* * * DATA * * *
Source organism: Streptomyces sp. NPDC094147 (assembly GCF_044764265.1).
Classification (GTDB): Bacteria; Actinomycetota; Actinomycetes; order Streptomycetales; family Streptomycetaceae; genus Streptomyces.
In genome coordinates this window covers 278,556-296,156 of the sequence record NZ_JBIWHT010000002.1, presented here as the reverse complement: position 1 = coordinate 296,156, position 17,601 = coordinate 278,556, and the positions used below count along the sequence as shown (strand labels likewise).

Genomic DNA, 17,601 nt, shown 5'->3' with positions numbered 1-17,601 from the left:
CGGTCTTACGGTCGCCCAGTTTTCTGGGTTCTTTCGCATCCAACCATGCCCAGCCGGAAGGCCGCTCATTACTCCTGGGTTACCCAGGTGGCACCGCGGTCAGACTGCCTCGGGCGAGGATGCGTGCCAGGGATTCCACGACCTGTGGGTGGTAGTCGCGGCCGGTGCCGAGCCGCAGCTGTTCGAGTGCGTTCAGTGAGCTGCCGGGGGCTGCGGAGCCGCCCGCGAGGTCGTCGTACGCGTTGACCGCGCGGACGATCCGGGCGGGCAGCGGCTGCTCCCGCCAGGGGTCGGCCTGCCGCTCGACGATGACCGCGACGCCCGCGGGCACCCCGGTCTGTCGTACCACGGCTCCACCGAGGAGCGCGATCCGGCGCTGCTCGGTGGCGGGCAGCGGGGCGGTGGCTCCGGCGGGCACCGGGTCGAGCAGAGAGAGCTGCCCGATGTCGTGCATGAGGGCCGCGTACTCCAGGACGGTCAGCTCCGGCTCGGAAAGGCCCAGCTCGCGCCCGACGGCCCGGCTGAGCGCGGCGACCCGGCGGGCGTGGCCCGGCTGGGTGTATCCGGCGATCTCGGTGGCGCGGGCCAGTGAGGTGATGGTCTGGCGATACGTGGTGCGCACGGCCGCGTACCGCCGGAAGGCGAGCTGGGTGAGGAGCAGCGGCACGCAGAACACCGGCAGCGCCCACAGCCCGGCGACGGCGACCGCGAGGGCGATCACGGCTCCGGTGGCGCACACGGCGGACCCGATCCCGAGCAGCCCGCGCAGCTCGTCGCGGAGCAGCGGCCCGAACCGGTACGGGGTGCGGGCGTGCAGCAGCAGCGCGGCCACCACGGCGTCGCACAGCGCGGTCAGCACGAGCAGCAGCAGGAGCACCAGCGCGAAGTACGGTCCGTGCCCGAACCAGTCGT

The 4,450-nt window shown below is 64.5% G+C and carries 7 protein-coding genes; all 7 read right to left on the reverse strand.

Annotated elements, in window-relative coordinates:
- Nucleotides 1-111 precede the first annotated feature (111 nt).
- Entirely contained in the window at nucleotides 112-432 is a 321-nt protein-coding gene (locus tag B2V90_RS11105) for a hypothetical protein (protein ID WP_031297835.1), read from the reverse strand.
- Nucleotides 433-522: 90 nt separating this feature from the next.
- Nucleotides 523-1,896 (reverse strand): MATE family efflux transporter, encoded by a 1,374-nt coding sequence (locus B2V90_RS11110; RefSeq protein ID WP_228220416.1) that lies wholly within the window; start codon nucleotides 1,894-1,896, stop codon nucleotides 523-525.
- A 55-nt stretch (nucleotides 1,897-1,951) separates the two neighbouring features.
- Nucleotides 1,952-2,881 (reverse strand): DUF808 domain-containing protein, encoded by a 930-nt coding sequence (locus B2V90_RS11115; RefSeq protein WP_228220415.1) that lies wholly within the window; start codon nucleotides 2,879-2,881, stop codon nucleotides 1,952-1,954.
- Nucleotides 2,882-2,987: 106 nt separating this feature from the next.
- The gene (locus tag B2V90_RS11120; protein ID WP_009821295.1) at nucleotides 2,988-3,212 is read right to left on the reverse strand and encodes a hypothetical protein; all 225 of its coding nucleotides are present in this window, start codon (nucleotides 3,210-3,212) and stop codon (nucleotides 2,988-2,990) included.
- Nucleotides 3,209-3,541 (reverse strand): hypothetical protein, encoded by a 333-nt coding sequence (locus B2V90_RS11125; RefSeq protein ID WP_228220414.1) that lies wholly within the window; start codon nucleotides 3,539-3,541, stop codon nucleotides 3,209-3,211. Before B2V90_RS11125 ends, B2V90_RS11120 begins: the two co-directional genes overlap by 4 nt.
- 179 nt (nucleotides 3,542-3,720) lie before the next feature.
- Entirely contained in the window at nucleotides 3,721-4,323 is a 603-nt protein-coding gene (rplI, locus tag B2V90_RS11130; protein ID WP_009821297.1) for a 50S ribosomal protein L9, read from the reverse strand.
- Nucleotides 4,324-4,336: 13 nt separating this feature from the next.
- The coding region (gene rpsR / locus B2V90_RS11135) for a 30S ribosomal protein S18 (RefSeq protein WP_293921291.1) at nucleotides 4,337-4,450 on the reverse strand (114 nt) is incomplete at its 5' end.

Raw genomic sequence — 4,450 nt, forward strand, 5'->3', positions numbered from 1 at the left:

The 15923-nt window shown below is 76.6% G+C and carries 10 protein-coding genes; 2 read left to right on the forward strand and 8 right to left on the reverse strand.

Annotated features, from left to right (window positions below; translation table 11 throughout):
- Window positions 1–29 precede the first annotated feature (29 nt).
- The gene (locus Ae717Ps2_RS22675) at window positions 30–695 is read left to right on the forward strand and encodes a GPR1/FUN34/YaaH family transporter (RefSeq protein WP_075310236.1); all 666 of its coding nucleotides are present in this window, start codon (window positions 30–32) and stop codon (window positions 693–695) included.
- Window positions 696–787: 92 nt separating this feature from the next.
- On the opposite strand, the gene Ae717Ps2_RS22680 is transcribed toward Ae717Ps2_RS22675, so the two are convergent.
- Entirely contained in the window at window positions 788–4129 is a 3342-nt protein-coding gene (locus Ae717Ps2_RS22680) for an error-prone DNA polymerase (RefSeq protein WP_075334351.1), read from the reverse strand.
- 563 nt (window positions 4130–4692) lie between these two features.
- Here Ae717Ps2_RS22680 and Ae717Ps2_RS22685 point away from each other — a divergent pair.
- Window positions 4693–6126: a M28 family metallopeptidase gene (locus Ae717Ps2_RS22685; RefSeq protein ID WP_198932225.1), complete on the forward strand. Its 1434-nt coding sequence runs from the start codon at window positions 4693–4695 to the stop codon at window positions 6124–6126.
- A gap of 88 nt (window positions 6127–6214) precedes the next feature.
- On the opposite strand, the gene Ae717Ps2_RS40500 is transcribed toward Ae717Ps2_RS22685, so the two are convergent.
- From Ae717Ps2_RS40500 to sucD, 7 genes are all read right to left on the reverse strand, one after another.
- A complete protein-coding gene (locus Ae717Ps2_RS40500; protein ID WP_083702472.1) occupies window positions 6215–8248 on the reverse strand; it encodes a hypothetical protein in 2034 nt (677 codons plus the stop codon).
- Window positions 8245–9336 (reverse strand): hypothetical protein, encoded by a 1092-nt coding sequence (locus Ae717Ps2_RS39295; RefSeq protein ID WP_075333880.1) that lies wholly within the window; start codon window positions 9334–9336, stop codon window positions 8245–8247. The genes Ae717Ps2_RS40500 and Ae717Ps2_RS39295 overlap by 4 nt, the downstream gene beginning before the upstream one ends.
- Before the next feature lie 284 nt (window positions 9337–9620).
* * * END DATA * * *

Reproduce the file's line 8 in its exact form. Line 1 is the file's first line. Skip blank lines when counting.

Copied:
- Nucleotides 1-111 precede the first annotated feature (111 nt).